Electronic standing orders help primary care practices improve screenings and immunizations
Health Information Technology
A standing order (SO) consists of medical provider instructions that authorize nurses and others to carry out a medical order without constant approval or examination by the provider. These SOs can be particularly helpful in primary care practices to increase efficiency, quality of care, and staff morale. A new study found that practices were able to adapt electronic SO protocols successfully, resulting in increased screening and immunization rates as well as improved diabetes monitoring measures.
Researchers selected 8 practices from 20 interested primary care practices to reflect a mix of practices of various sizes and geographic locations to implement electronic SOs. The SOs covered 15 measures in the areas of screenings, adult immunizations, and diabetes care. These included such things as cholesterol screening, mammography, pneumonia, and flu vaccinations, and the monitoring of several laboratory markers in patients with diabetes. Data were extracted from electronic health records to determine how these measures were being used during a 21-month period. Improvements were observed across all practices for 14 measures (the only exception was for monitoring HbA1c in diabetes patients). Six measures had significant improvements: osteoporosis screening, pneumonia vaccination in the elderly and young adults at high risk, tetanus/diphtheria vaccination, varicella zoster vaccination, and microalbumin testing among patients with diabetes.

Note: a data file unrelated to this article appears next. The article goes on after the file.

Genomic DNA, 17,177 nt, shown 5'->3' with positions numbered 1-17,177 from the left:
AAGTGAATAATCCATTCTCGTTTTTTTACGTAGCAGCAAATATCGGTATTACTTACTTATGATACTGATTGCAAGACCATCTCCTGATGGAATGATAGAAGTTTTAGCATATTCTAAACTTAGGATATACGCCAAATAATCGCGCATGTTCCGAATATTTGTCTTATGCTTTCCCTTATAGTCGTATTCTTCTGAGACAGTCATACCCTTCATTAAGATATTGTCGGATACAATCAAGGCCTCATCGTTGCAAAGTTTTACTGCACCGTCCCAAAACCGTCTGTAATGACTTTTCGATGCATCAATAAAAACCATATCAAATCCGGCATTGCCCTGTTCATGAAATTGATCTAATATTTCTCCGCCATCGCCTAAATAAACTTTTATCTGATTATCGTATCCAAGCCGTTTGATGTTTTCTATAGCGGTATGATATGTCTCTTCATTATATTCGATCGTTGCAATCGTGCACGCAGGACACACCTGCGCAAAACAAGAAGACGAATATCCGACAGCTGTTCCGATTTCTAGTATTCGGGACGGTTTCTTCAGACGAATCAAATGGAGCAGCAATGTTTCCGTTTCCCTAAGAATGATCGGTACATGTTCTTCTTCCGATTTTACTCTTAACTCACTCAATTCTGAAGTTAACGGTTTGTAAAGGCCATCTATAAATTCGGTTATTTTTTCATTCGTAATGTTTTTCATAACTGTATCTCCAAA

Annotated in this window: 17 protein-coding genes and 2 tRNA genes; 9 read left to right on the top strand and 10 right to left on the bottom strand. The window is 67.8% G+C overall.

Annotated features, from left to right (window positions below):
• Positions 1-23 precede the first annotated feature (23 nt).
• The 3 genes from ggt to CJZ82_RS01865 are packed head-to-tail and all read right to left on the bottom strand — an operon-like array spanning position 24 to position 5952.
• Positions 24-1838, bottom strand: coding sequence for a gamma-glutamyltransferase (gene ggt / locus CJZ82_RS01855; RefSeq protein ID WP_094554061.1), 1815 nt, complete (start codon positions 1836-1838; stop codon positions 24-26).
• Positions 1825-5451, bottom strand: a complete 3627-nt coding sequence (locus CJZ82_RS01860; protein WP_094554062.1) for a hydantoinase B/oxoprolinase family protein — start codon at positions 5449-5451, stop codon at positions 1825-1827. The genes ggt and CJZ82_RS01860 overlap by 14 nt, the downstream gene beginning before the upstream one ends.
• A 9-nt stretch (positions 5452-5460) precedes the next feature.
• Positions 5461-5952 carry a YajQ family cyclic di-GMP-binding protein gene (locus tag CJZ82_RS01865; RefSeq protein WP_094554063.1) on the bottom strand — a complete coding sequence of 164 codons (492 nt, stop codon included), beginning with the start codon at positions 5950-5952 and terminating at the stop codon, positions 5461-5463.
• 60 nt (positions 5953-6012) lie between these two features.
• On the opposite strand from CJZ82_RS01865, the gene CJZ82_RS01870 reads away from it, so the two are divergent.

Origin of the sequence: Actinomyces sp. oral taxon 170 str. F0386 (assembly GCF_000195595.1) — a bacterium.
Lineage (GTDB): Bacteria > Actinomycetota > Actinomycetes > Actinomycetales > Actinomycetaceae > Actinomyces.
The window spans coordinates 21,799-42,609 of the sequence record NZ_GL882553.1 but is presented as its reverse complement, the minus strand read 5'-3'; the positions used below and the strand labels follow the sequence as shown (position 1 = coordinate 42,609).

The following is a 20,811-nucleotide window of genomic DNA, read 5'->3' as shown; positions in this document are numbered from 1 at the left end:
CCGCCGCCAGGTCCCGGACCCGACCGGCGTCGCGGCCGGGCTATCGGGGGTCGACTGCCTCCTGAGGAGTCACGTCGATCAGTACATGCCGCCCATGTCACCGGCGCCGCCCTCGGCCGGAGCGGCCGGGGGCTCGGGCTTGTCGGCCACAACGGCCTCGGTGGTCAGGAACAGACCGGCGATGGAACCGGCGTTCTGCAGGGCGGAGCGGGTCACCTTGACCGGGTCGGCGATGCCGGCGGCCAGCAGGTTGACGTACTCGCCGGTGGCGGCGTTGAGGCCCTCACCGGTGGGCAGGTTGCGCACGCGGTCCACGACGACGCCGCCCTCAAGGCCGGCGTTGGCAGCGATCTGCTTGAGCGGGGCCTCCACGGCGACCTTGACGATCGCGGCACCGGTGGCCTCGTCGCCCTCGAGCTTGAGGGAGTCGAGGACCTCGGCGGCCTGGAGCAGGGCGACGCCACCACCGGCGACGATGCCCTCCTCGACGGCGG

Every practice significantly improved on at least 3 of the 15 measures. Practices experiencing the most improvement already had in place established policies and procedures as well as a strong commitment to educate staff. Some barriers were identified to implementing electronic SOs: liability issues, distrust in the data to guide SO use, patient refusal of services, and little to no reimbursement for some immunizations. The study was supported in part by AHRQ (Contract No. 290-07-10015).
See "Implementing and evaluating electronic standing orders in primary care practice: a PPRNet study," by Lynne S. Nemeth, Ph.D., R.N., Steven M. Ornstein, M.D., Ruth G. Jenkins, Ph.D., and others, in the September-October 2012 issue of the Journal of the American Board of Family Practice 25(5), pp. 594-604.